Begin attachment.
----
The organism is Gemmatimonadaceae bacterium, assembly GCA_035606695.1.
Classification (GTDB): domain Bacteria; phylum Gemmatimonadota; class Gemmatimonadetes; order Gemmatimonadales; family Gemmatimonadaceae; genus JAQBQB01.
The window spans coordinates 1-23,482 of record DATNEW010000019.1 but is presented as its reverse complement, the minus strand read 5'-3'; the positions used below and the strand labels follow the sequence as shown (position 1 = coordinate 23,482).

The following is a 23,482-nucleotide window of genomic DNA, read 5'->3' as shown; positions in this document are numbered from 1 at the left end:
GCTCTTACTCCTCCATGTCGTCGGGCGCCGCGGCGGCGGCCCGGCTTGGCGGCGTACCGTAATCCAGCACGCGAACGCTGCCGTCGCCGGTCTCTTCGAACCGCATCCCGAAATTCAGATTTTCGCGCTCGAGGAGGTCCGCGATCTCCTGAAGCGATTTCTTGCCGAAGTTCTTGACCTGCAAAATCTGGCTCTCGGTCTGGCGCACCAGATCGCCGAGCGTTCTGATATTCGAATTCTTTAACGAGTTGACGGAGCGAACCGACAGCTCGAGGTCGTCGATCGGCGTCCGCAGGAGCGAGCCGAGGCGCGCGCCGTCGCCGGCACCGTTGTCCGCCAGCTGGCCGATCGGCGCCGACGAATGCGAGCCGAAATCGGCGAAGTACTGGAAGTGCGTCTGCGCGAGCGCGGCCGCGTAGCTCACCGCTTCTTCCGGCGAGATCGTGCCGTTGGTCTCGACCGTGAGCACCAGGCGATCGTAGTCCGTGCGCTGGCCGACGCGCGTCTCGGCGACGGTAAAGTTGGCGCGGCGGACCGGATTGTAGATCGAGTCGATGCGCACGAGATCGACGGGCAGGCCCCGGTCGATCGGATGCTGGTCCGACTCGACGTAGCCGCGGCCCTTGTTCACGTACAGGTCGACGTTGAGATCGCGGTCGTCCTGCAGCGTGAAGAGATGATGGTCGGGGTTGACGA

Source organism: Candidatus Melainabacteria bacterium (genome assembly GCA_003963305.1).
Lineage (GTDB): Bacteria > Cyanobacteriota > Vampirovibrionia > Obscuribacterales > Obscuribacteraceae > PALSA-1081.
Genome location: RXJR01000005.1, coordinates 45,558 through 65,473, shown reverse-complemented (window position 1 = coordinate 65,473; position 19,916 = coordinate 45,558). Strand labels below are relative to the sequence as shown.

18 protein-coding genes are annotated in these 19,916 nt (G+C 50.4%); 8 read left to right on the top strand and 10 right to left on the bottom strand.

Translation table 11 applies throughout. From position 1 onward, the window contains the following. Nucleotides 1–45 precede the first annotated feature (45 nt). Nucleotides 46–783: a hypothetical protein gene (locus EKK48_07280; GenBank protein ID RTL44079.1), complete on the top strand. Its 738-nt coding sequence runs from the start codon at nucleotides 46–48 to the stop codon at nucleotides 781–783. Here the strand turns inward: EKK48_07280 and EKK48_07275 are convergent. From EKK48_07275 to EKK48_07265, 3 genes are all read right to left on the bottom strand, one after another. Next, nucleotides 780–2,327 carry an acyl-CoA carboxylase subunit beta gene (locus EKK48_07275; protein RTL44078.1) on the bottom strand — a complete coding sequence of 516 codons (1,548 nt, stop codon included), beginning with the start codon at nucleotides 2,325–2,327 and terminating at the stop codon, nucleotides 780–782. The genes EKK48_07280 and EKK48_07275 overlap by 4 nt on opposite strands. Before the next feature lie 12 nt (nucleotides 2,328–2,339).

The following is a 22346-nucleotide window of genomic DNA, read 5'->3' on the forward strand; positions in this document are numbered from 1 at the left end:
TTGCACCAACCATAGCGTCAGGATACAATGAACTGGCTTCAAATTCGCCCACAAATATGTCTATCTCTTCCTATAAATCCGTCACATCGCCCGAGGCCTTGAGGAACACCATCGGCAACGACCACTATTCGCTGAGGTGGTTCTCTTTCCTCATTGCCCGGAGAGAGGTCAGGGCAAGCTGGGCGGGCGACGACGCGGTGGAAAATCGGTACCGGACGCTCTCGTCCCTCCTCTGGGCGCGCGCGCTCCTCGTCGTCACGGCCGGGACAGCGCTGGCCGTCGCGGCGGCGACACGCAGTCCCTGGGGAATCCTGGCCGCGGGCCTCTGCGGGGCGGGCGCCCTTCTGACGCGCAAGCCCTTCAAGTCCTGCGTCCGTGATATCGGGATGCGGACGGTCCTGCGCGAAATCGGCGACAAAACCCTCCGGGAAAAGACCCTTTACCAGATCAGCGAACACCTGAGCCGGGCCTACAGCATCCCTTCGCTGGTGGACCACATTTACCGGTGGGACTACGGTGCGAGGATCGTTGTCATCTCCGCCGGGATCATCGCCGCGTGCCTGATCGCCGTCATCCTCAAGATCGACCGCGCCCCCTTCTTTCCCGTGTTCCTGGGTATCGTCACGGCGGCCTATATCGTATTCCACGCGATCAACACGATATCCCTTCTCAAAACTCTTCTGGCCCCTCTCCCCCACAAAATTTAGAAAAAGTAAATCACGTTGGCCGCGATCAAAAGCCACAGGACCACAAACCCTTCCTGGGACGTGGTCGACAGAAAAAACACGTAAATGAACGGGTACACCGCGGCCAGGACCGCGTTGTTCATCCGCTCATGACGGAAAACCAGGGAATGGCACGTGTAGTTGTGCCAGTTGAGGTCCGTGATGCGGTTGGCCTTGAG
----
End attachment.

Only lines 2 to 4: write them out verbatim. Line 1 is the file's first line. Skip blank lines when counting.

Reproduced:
Classification (GTDB): domain Bacteria; phylum Gemmatimonadota; class Gemmatimonadetes; order Gemmatimonadales; family Gemmatimonadaceae; genus JAQBQB01.
The window spans coordinates 1-23,482 of record DATNEW010000019.1 but is presented as its reverse complement, the minus strand read 5'-3'; the positions used below and the strand labels follow the sequence as shown (position 1 = coordinate 23,482).

The following is a 23,482-nucleotide window of genomic DNA, read 5'->3' as shown; positions in this document are numbered from 1 at the left end: